Many recorders are purchased overseas through websites such as eBay or retailers like Gearbest. If your camera has problems you’ll often have to ship the camera back to China at your own expense.
Two Options for Cheap(er) Warranty Support
1) Buy from a local dealer with warranty support. Better if they are an authorized dealer of any brands you are shopping for. At the very least I would expect phone/live chat support. Expect to pay more money for this level of service and care especially if they cover shipping as part of the sale.
2) Get a SquareTrade warranty. Squaretrade is known for their hassle-free, no nonsense warranties. You deal with a United States company who will cover shipping fees and breakdowns due to overheating and moisture. It’s cheap, when I looked it was $35, three year protection on a $250 dash camera.
Camera Features – Nice to Have
Many cameras beep when they turn on but don’t let you know when something has gone wrong. Better cameras give a spoken status update. Many users find these audible notifications reassuring as they know they are being protected and help identify the exact nature of any problems (ex. sd card failure) or changes (ex. audio muted). The only mainstream camera which has this feature comes from Blackvue. We like their DR550 / DR650 models but they’re expensive.
Some black box recorders include a GPS chip to record your location and speed. This information is often written directly onto the video and onto a written log file. All cameras have an option to disable the GPS completely or just the overlay. The GSE-580 has an option to disable the GPS information when a set speed is exceeded so your evidence can still be used in court.
While GPS information has not been used in court to overturn a speeding ticket it has numerous other uses:
- Lend out your vehicle? Driving-age children? See how well your vehicles are treated.
- Fleet Management – Avoid the overly expensive real time fleet tracking systems and use a dash camera instead.
LCD screens are great for simplicity, you don’t need a phone or computer to view videos or change settings. Recorded videos can also be shown roadside to police/witnesses although it’s often best to wait for legal counsel if you are directly involved..
Infrared light (IR) is invisible to the human eye but is commonly used by CCD cameras to illuminate dark areas at night. It used to be a popular feature for cameras to illuminate the road outside but all it caused was glare. We recommend you avoid any cameras which have IR lights facing the windshield.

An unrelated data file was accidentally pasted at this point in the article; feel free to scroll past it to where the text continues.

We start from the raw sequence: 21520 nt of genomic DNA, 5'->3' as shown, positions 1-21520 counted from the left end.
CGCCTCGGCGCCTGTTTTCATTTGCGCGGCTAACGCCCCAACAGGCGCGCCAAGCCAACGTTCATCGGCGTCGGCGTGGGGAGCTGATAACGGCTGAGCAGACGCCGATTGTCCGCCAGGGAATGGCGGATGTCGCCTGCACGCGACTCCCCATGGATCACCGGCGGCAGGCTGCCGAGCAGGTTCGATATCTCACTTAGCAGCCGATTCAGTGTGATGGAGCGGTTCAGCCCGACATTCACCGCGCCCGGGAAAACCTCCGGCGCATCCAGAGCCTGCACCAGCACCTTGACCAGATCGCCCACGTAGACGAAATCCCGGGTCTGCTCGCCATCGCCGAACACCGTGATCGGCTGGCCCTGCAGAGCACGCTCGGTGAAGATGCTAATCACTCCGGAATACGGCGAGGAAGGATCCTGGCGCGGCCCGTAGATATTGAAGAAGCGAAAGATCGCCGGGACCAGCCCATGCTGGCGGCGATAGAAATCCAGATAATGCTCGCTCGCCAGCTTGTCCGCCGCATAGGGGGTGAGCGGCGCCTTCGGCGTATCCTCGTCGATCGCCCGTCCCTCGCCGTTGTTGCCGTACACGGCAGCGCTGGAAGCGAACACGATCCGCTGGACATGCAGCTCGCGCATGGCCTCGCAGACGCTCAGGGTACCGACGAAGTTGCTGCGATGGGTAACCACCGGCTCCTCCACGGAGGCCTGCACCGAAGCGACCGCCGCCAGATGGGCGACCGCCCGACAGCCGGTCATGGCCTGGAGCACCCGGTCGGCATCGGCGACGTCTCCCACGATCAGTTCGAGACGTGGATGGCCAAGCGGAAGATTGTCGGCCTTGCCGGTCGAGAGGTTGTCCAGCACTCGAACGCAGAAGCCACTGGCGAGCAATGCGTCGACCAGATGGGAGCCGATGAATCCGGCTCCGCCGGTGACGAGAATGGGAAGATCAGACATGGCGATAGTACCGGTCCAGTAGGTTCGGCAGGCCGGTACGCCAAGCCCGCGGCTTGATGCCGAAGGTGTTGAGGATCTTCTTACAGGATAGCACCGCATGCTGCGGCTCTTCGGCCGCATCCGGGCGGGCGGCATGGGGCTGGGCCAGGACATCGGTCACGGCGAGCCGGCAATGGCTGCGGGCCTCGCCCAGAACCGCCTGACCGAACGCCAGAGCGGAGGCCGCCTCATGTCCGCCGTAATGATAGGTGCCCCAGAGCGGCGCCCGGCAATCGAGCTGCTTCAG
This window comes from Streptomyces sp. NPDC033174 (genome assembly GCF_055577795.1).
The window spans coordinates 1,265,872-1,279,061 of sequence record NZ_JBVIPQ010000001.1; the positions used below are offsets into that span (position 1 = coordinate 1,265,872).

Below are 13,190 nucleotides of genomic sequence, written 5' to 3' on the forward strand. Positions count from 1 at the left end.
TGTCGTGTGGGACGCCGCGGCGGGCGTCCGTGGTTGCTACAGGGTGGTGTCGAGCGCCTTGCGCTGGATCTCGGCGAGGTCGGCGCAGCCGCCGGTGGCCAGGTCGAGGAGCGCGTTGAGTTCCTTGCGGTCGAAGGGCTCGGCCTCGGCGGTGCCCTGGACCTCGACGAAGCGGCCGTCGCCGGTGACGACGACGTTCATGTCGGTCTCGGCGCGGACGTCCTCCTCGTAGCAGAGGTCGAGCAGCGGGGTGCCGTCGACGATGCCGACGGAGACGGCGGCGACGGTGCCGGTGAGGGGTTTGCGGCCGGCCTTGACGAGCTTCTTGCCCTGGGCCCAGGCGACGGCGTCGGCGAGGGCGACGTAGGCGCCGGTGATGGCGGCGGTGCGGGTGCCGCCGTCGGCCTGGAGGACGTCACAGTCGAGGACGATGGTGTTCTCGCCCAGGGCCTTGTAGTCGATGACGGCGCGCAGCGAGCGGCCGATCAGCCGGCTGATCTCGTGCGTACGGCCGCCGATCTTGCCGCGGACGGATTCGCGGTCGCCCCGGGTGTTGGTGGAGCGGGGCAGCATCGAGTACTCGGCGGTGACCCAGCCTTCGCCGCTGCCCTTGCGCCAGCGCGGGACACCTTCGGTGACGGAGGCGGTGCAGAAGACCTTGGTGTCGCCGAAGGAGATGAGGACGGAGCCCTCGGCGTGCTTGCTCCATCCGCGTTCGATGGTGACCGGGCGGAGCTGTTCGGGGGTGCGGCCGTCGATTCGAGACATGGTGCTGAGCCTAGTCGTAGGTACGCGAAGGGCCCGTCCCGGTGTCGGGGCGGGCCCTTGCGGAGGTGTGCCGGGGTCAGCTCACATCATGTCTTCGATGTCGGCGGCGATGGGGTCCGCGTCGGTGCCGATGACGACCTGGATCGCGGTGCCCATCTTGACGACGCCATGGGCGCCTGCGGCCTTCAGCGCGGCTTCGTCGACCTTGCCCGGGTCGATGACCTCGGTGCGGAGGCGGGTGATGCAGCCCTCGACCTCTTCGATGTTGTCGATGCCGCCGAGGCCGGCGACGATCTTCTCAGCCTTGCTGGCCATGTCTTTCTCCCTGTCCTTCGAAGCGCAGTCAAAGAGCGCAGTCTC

The best use of IR lights are to illuminate the interior cabin without annoying other passengers or drivers. Great for taxi drivers.
Emergency Lock Button
A dedicated button to protect your files from being overwritten in case anything should happen. Great feature for anyone who wants to document any dangerous drivers and doesn’t have the time to transfer videos everyday. Great for commercial operators who may be accused of dangerous driving if they are seen swerving due to another driver to help prove their case.
Dedicated Mute Button
Almost all dash cameras have a built in microphone, very useful in recording conversations. In our own car accident the camera picked up the conversation after we first spoke with the driver.
Going through the menu to turn off the microphone can be time consuming especially if you don’t want to avoid the flow of conversation. A dedicated button makes it easy to switch between the protection of audio recordings and keeping sensitive information off the record.
Most cameras support 64GB+ cards if they are correctly formatted. We recommend drivers format their cards at least once per month to avoid problems with corruption. In older cameras you have to use your computer to format the cards to avoid problems. Newer cameras you can do it inside your camera saving you time.
Larger cards are great for professional drivers who may need evidence to counter any claims of improper driving reported over the day or week. For regular drivers it’s not as important as you should have more than enough time to save your images if something happens.
Driver Assistance Systems
Driver assistance systems should help motorists with staying safe. There are two common types: lane departure and forward collision warnings. Good ideas in theory, useless in reality. Both results in frequent false alarms and annoy far more than they help.
WiFi in cameras allows you to wirelessly transfer and view videos using a compatible device. For many this turns your smartphone (Android, iPhone, etc) into a convenient video playback device.
The best use may be to review videos roadside without alerting anyone that you have a dash camera. Blackvue developed a cloud solution where it uses a mobile hotspot to beam back videos. We’ll test it out in the future and let you know our thoughts.